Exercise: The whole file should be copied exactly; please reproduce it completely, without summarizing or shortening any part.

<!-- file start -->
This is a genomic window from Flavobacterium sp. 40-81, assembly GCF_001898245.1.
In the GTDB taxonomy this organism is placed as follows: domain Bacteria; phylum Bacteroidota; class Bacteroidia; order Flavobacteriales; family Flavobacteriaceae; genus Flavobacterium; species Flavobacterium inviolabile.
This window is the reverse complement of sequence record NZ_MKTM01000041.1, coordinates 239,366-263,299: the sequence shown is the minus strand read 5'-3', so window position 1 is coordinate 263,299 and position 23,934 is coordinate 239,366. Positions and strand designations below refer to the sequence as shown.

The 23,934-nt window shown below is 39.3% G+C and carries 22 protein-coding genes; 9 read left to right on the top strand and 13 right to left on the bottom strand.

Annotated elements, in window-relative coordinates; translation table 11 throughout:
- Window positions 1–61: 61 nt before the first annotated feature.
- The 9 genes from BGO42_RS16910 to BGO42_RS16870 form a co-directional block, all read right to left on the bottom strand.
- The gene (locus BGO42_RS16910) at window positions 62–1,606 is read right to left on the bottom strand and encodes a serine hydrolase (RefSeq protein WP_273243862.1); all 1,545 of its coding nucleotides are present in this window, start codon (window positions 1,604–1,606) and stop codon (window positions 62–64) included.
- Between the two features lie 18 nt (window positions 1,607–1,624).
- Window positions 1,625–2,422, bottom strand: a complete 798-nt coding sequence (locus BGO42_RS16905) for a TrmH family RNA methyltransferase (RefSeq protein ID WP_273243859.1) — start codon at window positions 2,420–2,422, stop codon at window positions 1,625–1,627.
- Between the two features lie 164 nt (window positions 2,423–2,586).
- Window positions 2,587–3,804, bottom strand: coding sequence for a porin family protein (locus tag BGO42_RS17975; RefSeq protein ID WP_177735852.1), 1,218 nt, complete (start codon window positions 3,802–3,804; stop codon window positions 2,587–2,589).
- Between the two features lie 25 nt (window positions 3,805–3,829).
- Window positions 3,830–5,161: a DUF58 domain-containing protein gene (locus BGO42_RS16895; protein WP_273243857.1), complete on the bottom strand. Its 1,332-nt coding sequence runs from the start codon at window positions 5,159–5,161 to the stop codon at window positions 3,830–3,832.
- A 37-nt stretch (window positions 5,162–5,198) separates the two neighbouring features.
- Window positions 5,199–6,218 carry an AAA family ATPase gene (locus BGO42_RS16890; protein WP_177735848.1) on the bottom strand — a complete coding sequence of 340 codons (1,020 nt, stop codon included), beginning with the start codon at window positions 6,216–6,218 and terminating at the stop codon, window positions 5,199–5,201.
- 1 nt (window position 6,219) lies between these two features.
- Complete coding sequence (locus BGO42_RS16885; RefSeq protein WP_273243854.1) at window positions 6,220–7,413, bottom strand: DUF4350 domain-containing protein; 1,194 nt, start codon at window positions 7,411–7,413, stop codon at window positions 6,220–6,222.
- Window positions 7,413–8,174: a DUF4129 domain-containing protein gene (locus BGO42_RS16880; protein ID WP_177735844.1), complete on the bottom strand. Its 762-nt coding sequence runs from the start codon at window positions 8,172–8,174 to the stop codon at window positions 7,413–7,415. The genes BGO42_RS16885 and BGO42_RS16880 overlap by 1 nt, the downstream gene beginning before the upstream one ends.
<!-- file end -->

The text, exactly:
This is a genomic window from Flavobacterium sp. 40-81, assembly GCF_001898245.1.
In the GTDB taxonomy this organism is placed as follows: domain Bacteria; phylum Bacteroidota; class Bacteroidia; order Flavobacteriales; family Flavobacteriaceae; genus Flavobacterium; species Flavobacterium inviolabile.
This window is the reverse complement of sequence record NZ_MKTM01000041.1, coordinates 239,366-263,299: the sequence shown is the minus strand read 5'-3', so window position 1 is coordinate 263,299 and position 23,934 is coordinate 239,366. Positions and strand designations below refer to the sequence as shown.

The 23,934-nt window shown below is 39.3% G+C and carries 22 protein-coding genes; 9 read left to right on the top strand and 13 right to left on the bottom strand.

Annotated elements, in window-relative coordinates; translation table 11 throughout:
- Window positions 1–61: 61 nt before the first annotated feature.
- The 9 genes from BGO42_RS16910 to BGO42_RS16870 form a co-directional block, all read right to left on the bottom strand.
- The gene (locus BGO42_RS16910) at window positions 62–1,606 is read right to left on the bottom strand and encodes a serine hydrolase (RefSeq protein WP_273243862.1); all 1,545 of its coding nucleotides are present in this window, start codon (window positions 1,604–1,606) and stop codon (window positions 62–64) included.
- Between the two features lie 18 nt (window positions 1,607–1,624).
- Window positions 1,625–2,422, bottom strand: a complete 798-nt coding sequence (locus BGO42_RS16905) for a TrmH family RNA methyltransferase (RefSeq protein ID WP_273243859.1) — start codon at window positions 2,420–2,422, stop codon at window positions 1,625–1,627.
- Between the two features lie 164 nt (window positions 2,423–2,586).
- Window positions 2,587–3,804, bottom strand: coding sequence for a porin family protein (locus tag BGO42_RS17975; RefSeq protein ID WP_177735852.1), 1,218 nt, complete (start codon window positions 3,802–3,804; stop codon window positions 2,587–2,589).
- Between the two features lie 25 nt (window positions 3,805–3,829).
- Window positions 3,830–5,161: a DUF58 domain-containing protein gene (locus BGO42_RS16895; protein WP_273243857.1), complete on the bottom strand. Its 1,332-nt coding sequence runs from the start codon at window positions 5,159–5,161 to the stop codon at window positions 3,830–3,832.
- A 37-nt stretch (window positions 5,162–5,198) separates the two neighbouring features.
- Window positions 5,199–6,218 carry an AAA family ATPase gene (locus BGO42_RS16890; protein WP_177735848.1) on the bottom strand — a complete coding sequence of 340 codons (1,020 nt, stop codon included), beginning with the start codon at window positions 6,216–6,218 and terminating at the stop codon, window positions 5,199–5,201.
- 1 nt (window position 6,219) lies between these two features.
- Complete coding sequence (locus BGO42_RS16885; RefSeq protein WP_273243854.1) at window positions 6,220–7,413, bottom strand: DUF4350 domain-containing protein; 1,194 nt, start codon at window positions 7,411–7,413, stop codon at window positions 6,220–6,222.
- Window positions 7,413–8,174: a DUF4129 domain-containing protein gene (locus BGO42_RS16880; protein ID WP_177735844.1), complete on the bottom strand. Its 762-nt coding sequence runs from the start codon at window positions 8,172–8,174 to the stop codon at window positions 7,413–7,415. The genes BGO42_RS16885 and BGO42_RS16880 overlap by 1 nt, the downstream gene beginning before the upstream one ends.